Configure a numbered standard ACL.
Standard ACLs filter traffic based on the source IP address only. A typical best practice for standard ACLs is to configure and apply it as close to the destination as possible. For the first access list, create a standard numbered ACL that allows traffic from all hosts on the 192.168.10.0/24 network and all hosts on the 192.168.20.0/24 network to access all hosts on the 192.168.30.0/24 network. The security policy also states that a deny any access control entry (ACE), also referred to as an ACL statement, should be present at the end of all ACLs.

What wildcard mask would you use to allow all hosts on the 192.168.10.0/24 network to access the 192.168.30.0/24 network?
0.0.0.255

Following Cisco’s recommended best practices, on which router would you place this ACL? ___________ R3

On which interface would you place this ACL? In what direction would you apply it?
G0/1. The ACL should be applied going out. Students may answer with placing the ACL on the S0/0/1

interface on R3 going in. Emphasize to them that this would effectively block the LANs on R1 from getting to the 192.168.40.0/24 network as well!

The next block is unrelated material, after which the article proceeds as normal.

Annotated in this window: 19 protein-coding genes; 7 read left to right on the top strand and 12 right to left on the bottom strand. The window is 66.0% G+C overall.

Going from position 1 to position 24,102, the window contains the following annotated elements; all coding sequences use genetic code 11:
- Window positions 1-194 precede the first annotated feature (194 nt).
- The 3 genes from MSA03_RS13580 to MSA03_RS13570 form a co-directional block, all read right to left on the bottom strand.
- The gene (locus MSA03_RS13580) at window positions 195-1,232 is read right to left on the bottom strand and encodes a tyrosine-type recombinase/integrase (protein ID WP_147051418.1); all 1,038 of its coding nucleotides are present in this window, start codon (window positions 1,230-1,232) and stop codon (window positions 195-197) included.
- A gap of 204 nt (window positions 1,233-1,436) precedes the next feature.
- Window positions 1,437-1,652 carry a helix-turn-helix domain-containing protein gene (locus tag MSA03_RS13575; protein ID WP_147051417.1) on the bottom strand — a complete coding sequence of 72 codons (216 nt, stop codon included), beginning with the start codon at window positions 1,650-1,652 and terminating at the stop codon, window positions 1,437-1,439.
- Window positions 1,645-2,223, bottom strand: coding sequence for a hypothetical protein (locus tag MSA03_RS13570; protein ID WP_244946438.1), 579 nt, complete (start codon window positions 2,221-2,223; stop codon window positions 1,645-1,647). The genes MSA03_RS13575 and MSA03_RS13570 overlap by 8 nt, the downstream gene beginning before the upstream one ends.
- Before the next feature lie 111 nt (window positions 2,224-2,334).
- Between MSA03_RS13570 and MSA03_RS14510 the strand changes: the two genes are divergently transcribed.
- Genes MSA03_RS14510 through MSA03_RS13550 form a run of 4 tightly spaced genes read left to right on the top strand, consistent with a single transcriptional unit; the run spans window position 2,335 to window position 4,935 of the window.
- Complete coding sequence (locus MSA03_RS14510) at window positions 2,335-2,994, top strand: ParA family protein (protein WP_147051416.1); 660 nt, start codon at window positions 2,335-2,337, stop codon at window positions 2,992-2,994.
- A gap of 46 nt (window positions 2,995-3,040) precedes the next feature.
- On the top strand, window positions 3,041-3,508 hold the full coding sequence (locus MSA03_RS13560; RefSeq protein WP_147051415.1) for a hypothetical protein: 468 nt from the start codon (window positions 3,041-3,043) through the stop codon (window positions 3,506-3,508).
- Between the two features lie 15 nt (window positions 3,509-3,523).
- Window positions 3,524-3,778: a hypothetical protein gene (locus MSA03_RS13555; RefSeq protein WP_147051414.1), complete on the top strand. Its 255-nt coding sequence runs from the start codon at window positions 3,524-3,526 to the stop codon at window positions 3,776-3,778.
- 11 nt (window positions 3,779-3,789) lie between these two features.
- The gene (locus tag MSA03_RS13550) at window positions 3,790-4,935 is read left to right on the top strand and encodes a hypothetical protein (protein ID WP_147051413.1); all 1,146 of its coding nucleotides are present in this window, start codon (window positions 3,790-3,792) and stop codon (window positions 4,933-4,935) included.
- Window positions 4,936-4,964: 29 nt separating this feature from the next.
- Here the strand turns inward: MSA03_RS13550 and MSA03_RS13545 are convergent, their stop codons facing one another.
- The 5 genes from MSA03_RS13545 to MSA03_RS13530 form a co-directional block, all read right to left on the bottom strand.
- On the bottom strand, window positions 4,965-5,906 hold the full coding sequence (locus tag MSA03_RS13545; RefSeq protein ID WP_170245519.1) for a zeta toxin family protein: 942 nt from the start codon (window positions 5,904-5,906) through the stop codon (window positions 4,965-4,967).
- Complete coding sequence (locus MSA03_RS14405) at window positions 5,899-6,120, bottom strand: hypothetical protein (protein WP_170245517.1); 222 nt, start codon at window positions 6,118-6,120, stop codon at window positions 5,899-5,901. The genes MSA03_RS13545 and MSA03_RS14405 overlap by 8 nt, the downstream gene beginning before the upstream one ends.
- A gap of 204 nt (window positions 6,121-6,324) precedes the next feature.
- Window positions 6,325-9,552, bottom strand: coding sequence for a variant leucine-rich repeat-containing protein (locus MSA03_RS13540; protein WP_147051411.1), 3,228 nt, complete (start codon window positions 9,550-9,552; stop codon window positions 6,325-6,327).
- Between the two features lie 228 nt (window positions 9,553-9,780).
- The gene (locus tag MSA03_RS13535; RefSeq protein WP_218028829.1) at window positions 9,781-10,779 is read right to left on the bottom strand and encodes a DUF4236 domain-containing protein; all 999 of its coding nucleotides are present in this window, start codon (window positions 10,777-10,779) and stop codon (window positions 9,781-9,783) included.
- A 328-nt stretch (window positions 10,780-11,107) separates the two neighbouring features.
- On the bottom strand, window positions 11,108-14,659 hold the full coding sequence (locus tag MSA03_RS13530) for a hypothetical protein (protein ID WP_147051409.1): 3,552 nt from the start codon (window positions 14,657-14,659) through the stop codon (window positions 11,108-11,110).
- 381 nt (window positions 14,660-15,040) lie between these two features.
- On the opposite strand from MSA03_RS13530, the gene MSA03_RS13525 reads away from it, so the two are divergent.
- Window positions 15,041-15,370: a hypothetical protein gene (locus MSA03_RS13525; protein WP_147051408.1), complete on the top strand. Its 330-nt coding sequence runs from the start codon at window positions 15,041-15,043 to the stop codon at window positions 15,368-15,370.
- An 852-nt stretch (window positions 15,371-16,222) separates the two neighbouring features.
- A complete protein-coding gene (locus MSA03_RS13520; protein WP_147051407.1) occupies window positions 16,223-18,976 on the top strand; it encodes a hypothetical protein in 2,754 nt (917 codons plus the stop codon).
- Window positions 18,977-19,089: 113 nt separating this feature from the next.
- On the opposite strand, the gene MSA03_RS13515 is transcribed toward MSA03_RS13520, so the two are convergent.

a. Configure the ACL on R3. Use 1 for the access list number.

b. Apply the ACL to the appropriate interface in the proper direction.

c. Verify a numbered ACL.
The use of various show commands can aid you in verifying both the syntax and placement of your ACLs in your router.
To see access list 1 in its entirety with all ACEs, which command would you use?

What command would you use to see where the access list was applied and in what direction?

3) Test the ACL to see if it allows traffic from the 192.168.10.0/24 network access to the 192.168.30.0/24 network. From the PC-A command prompt, ping the PC-C IP address. Were the
pings successful? _______ Yes

4) Test the ACL to see if it allows traffic from the 192.168.20.0/24 network access to the 192.168.30.0/24 network. You must do an extended ping and use the loopback 0 address on R1 as your source. Ping PC-C’s IP address. Were the pings successful? _______ Yes

d. From the R1 prompt, ping PC-C’s IP address again.

Configure a named standard ACL.
Create a named standard ACL that conforms to the following policy: allow traffic from all hosts on the 192.168.40.0/24 network access to all hosts on the 192.168.10.0/24 network. Also, only allow host PC-C access to the 192.168.10.0/24 network. The name of this access list should be called BRANCH-OFFICEPOLICY.

Following Cisco’s recommended best practices, on which router would you place this ACL? ___________ R1